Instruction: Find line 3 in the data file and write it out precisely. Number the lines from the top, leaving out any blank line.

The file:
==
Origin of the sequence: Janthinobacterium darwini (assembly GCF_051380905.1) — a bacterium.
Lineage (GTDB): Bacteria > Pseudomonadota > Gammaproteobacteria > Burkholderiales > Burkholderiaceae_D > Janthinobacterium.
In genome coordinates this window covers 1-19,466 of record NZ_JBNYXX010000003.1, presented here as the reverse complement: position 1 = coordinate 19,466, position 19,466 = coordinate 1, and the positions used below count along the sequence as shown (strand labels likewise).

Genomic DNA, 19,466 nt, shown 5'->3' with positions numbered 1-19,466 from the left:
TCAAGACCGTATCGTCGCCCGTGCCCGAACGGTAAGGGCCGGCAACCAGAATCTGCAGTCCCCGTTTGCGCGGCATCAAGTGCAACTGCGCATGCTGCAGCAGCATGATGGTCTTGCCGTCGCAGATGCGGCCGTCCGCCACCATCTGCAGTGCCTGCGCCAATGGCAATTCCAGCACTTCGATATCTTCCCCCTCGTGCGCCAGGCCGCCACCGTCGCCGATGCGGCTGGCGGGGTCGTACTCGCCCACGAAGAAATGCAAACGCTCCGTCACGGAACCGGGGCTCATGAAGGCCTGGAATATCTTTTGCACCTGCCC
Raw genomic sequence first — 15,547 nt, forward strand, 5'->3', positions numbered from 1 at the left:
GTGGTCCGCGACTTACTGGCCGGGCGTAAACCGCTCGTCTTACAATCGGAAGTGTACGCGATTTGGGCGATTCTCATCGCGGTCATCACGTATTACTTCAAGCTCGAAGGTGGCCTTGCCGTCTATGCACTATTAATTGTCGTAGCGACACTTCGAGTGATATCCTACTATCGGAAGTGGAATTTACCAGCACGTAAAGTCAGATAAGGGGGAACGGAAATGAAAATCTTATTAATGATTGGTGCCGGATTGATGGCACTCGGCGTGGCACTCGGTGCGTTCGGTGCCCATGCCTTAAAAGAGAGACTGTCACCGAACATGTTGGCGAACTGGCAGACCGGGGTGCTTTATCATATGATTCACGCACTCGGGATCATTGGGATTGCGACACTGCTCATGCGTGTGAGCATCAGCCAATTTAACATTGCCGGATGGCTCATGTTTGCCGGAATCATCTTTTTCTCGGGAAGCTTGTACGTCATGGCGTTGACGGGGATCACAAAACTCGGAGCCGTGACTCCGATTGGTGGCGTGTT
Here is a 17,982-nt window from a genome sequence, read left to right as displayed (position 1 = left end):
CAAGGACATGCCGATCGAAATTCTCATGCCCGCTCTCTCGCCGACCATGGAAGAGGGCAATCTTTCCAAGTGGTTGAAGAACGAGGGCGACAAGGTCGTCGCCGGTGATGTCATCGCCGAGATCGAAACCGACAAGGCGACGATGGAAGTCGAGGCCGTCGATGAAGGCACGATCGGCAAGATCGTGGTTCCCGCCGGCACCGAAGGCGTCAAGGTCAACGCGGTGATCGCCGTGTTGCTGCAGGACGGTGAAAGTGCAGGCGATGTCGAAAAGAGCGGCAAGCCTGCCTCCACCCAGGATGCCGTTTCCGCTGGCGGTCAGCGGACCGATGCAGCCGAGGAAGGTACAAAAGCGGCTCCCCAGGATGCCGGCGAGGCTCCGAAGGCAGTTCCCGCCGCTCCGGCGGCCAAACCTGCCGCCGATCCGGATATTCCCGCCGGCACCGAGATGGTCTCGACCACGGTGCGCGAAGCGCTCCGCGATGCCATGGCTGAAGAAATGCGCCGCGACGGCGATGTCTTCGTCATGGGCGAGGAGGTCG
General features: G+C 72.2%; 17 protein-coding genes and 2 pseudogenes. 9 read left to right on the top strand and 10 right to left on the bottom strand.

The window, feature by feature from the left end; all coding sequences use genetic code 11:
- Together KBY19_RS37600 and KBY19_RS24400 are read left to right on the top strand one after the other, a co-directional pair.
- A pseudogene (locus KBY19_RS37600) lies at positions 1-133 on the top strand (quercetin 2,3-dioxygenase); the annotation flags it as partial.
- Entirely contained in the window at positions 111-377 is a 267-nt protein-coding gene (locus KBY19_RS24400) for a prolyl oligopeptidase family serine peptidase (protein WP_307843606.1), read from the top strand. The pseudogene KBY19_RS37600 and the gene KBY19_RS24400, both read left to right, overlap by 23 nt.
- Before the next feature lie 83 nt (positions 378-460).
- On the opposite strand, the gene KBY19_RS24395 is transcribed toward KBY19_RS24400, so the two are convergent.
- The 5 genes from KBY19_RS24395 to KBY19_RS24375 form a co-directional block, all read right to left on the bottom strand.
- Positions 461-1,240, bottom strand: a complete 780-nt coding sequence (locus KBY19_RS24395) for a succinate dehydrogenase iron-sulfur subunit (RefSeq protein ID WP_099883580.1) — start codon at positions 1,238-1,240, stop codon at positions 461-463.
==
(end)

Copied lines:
In genome coordinates this window covers 1-19,466 of record NZ_JBNYXX010000003.1, presented here as the reverse complement: position 1 = coordinate 19,466, position 19,466 = coordinate 1, and the positions used below count along the sequence as shown (strand labels likewise).